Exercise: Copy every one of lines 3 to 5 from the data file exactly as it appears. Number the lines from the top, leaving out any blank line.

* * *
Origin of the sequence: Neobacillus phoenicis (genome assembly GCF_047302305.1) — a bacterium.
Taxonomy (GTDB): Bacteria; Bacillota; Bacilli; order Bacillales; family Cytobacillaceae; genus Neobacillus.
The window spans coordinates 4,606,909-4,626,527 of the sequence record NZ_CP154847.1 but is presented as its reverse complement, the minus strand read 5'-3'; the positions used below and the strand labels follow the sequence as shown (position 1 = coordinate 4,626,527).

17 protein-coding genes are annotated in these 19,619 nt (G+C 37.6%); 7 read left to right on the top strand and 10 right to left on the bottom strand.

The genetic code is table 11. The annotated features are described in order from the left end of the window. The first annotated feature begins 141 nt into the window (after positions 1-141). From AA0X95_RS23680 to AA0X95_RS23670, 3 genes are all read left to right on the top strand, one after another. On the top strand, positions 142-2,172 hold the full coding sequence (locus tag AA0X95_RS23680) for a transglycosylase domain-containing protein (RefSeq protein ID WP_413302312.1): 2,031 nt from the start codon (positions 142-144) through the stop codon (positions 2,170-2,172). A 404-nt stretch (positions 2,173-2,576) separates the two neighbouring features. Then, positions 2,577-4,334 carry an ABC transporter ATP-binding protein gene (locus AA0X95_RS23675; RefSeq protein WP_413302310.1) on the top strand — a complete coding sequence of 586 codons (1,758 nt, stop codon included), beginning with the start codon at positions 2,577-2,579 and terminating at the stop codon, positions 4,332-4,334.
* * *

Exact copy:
The window spans coordinates 4,606,909-4,626,527 of the sequence record NZ_CP154847.1 but is presented as its reverse complement, the minus strand read 5'-3'; the positions used below and the strand labels follow the sequence as shown (position 1 = coordinate 4,626,527).

17 protein-coding genes are annotated in these 19,619 nt (G+C 37.6%); 7 read left to right on the top strand and 10 right to left on the bottom strand.

The genetic code is table 11. The annotated features are described in order from the left end of the window. The first annotated feature begins 141 nt into the window (after positions 1-141). From AA0X95_RS23680 to AA0X95_RS23670, 3 genes are all read left to right on the top strand, one after another. On the top strand, positions 142-2,172 hold the full coding sequence (locus tag AA0X95_RS23680) for a transglycosylase domain-containing protein (RefSeq protein ID WP_413302312.1): 2,031 nt from the start codon (positions 142-144) through the stop codon (positions 2,170-2,172). A 404-nt stretch (positions 2,173-2,576) separates the two neighbouring features. Then, positions 2,577-4,334 carry an ABC transporter ATP-binding protein gene (locus AA0X95_RS23675; RefSeq protein WP_413302310.1) on the top strand — a complete coding sequence of 586 codons (1,758 nt, stop codon included), beginning with the start codon at positions 2,577-2,579 and terminating at the stop codon, positions 4,332-4,334.